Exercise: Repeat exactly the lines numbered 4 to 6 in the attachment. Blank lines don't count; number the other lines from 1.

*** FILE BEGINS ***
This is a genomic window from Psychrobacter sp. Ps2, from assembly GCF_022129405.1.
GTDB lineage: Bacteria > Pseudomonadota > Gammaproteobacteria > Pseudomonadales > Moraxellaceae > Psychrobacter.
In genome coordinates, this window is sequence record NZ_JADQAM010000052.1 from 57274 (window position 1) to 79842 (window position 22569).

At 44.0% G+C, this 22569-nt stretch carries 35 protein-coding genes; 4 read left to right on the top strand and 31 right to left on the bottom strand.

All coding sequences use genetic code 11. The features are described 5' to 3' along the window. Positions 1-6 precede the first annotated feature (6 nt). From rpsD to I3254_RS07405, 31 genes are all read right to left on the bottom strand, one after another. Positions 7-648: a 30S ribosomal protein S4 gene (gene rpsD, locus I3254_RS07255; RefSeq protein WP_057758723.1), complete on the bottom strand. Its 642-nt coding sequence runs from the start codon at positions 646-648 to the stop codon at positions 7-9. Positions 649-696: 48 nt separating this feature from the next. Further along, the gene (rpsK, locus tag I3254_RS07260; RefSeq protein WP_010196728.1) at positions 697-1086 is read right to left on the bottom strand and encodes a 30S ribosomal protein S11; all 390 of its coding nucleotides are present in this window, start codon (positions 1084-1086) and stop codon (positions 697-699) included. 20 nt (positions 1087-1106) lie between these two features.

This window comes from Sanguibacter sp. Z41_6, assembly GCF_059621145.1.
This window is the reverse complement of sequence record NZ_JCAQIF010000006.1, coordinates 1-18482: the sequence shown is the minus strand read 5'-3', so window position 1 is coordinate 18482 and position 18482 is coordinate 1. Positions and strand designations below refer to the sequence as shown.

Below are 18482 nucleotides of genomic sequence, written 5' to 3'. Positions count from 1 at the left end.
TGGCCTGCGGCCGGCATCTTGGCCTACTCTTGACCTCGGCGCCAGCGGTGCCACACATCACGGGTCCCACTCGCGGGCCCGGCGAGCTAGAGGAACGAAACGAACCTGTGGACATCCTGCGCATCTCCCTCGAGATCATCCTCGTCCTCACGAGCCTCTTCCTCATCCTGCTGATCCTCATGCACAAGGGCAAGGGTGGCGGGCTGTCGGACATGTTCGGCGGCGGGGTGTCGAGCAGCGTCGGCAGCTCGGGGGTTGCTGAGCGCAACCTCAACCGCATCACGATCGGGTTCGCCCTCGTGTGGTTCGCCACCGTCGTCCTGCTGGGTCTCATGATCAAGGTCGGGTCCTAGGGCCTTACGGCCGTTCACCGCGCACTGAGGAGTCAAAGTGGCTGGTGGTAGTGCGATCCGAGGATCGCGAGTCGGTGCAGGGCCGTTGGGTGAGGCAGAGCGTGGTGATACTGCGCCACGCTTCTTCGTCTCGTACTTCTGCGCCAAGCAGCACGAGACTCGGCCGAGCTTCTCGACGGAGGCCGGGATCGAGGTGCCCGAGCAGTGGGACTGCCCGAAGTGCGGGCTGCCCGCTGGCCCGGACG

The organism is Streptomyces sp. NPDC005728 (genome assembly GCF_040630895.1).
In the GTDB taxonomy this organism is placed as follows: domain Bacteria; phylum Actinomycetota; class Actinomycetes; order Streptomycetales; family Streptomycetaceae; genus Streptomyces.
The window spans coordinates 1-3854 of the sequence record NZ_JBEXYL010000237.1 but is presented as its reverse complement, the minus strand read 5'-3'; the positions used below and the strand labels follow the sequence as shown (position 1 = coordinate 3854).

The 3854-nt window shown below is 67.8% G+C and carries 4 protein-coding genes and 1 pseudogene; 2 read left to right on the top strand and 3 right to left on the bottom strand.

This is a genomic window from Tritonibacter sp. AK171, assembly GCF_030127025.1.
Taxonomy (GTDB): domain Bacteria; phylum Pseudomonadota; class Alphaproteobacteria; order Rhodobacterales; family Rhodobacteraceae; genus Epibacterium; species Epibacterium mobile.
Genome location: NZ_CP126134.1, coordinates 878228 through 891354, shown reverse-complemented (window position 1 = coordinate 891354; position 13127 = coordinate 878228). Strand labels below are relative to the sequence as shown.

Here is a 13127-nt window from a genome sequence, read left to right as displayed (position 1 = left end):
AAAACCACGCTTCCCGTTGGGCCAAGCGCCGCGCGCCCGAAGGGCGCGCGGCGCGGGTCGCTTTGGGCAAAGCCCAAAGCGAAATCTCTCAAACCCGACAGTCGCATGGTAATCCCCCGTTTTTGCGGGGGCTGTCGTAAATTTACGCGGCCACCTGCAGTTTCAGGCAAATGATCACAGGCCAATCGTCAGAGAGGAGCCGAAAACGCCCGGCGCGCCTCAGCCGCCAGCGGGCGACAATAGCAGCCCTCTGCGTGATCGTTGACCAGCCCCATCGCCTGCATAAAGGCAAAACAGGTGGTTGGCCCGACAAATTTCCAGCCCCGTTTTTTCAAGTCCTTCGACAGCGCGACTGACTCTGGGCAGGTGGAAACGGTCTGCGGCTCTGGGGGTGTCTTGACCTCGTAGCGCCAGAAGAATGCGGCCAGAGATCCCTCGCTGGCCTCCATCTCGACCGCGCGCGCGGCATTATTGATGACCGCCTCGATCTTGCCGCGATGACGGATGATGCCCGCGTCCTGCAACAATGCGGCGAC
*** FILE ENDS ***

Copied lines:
At 44.0% G+C, this 22569-nt stretch carries 35 protein-coding genes; 4 read left to right on the top strand and 31 right to left on the bottom strand.

All coding sequences use genetic code 11. The features are described 5' to 3' along the window. Positions 1-6 precede the first annotated feature (6 nt). From rpsD to I3254_RS07405, 31 genes are all read right to left on the bottom strand, one after another. Positions 7-648: a 30S ribosomal protein S4 gene (gene rpsD, locus I3254_RS07255; RefSeq protein WP_057758723.1), complete on the bottom strand. Its 642-nt coding sequence runs from the start codon at positions 646-648 to the stop codon at positions 7-9. Positions 649-696: 48 nt separating this feature from the next. Further along, the gene (rpsK, locus tag I3254_RS07260; RefSeq protein WP_010196728.1) at positions 697-1086 is read right to left on the bottom strand and encodes a 30S ribosomal protein S11; all 390 of its coding nucleotides are present in this window, start codon (positions 1084-1086) and stop codon (positions 697-699) included. 20 nt (positions 1087-1106) lie between these two features.

This window comes from Sanguibacter sp. Z41_6, assembly GCF_059621145.1.